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CAULK vs GROUT

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Grouting and caulking are very similar activities. Both products are malleable materials that harden over time and both are commonly placed in bathrooms, particularly around tile. However, they are not interchangeable and treating them as such can lead to unwanted results. Grouting when you should caulk or caulking when you should grout may very well ruin your entire home improvement project, and cost you quite.So it’s best to know your caulks from your grouts before you get started.

Caulk Vs. Grout

So if caulk and grout are so similar, what important differences keep them from being interchangeable? The two substances differ from one another in several key ways.

Materials

Caulk and grout might look and feel similar, but they’re made of very different stuff. Caulk can be acrylic, latex, or silicone and which one you use depends on your specific needs. Grout, on the other hand, is actually a mixture of cement and sometimes sand. Grout comes in two basic types: sanded and unsanded. Choosing one type of grout over the other depends on the size of the joint between your tiles.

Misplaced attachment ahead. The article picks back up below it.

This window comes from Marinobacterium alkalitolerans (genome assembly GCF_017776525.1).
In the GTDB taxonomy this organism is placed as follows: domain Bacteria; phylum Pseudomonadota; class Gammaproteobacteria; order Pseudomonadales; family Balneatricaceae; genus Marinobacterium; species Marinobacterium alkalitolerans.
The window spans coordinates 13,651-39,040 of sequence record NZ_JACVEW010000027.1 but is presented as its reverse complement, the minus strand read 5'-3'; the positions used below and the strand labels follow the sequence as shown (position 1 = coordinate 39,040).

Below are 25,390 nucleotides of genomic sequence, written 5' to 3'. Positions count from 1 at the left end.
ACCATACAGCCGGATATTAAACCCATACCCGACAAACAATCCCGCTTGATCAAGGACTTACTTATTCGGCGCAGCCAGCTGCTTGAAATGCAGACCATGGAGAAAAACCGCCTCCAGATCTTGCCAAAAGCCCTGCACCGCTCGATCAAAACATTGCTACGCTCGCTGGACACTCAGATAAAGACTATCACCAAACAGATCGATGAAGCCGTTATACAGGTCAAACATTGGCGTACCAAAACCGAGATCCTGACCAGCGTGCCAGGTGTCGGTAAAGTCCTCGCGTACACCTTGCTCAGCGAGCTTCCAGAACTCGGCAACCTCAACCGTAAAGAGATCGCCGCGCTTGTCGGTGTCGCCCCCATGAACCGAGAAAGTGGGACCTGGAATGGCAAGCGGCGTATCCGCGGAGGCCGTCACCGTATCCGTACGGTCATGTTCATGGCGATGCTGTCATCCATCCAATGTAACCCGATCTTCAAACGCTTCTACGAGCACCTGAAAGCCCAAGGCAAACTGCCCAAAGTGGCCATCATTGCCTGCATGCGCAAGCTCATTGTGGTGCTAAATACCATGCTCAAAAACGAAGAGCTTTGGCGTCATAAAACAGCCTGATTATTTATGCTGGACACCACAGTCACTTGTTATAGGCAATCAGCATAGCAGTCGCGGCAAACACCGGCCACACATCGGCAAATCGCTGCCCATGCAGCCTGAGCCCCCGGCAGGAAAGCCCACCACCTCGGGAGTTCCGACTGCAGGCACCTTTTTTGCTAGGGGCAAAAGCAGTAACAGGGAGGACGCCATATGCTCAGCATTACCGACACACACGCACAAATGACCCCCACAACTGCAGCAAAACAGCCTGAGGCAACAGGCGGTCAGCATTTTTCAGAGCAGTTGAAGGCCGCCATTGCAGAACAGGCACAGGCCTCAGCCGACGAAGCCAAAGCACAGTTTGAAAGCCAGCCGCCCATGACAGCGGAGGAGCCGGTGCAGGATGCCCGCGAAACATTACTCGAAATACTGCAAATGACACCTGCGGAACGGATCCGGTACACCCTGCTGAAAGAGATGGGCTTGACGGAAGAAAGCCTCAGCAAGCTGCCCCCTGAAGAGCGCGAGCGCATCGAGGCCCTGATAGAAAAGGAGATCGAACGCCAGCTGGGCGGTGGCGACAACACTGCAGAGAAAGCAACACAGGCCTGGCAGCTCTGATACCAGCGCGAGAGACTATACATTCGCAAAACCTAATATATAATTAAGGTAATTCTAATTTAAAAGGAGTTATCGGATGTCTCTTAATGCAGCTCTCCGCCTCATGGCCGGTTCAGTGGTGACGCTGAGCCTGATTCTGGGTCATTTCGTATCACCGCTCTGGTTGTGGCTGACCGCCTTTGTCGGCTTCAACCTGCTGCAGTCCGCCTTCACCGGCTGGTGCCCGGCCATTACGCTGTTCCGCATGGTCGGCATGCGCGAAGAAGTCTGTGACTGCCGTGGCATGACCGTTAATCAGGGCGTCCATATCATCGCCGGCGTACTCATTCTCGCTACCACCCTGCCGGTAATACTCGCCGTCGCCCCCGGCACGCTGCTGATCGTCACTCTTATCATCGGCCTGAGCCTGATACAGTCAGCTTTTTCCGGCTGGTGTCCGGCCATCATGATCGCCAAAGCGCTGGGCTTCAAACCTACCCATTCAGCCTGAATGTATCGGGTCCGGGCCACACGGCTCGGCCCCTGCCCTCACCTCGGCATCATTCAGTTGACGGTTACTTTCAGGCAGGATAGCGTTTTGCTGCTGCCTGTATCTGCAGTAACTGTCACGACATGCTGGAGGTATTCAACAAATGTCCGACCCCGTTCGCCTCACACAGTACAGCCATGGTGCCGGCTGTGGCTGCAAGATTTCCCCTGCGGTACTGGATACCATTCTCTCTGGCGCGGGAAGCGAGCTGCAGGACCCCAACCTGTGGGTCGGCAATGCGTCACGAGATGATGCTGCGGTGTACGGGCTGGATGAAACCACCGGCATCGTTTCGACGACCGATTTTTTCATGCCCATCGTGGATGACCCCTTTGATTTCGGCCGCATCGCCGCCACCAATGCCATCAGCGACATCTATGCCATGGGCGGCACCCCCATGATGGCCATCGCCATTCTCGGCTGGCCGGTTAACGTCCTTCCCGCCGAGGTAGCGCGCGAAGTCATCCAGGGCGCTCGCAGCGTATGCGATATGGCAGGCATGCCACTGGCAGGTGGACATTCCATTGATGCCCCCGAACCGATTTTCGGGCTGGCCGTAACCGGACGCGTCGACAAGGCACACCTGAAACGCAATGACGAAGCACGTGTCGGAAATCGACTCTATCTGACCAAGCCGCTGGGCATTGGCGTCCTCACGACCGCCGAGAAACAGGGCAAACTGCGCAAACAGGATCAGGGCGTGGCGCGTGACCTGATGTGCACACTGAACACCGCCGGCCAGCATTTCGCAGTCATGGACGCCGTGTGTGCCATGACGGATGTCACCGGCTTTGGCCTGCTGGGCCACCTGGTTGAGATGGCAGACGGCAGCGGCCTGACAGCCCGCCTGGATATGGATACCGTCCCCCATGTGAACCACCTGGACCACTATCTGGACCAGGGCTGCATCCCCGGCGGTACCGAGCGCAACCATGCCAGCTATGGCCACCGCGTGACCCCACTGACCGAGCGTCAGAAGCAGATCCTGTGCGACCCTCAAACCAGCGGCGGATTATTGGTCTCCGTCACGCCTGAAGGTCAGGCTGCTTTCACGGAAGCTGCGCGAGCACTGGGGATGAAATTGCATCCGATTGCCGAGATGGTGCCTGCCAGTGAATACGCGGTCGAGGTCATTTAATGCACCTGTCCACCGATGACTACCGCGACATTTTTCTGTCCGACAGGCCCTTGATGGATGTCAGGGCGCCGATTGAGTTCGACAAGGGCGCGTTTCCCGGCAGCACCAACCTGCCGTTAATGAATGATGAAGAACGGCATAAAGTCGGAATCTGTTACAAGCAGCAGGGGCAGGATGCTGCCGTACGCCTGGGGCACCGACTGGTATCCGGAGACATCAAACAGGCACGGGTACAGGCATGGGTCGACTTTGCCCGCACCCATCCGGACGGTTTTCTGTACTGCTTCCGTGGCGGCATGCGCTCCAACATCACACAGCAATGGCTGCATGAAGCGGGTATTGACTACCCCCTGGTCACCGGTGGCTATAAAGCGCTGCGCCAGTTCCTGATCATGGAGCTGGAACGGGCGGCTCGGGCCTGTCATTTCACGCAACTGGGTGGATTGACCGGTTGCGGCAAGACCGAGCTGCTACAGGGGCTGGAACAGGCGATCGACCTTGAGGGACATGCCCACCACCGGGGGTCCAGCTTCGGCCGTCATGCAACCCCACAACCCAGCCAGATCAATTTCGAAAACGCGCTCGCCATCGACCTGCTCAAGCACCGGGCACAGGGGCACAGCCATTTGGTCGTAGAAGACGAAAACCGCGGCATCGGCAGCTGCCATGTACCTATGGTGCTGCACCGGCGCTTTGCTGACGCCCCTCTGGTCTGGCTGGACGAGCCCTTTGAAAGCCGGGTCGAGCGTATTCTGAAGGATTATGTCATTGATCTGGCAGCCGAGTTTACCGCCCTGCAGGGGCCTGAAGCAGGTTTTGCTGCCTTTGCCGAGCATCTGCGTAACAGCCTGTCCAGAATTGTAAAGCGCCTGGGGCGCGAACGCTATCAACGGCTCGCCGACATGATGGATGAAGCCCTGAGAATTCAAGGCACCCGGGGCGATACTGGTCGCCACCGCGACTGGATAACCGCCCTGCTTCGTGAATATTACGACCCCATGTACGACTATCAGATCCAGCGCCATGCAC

Waterproof

The most important property of caulk is that it is waterproof to some degree. Silicone caulkis the most waterproof sealant you can buy. However grout, which is basically liquid gravel, is very porous and will do nothing to keep water out unless it is also augmented with another substance such as latex.

Adhesion

Caulk has a more flexible bond than grout, and thus can stick to surfaces from different materials. Grout, by comparison, must be adhered between tiles of the same plane (most kinds of grout should not be used on corners).

Also, grout requires a crevice to hold onto. It cannot be placed on the outside of tiles like some sealants can.

When to use caulk and when to use grout

So what are the proper applications of caulk and grout? In general, caulk is what holds your tile structures together and also seals up the crevices to keep anything from getting stuck in them. Caulk is your more flexible material that you’ll want to put in areas that have a high exposure to water or movement.

Most big projects are going to require both grout and caulk. So if you’re finally redoing that bathroom, expect to buy a moderate supply of each, and be careful not to mix them up with each other.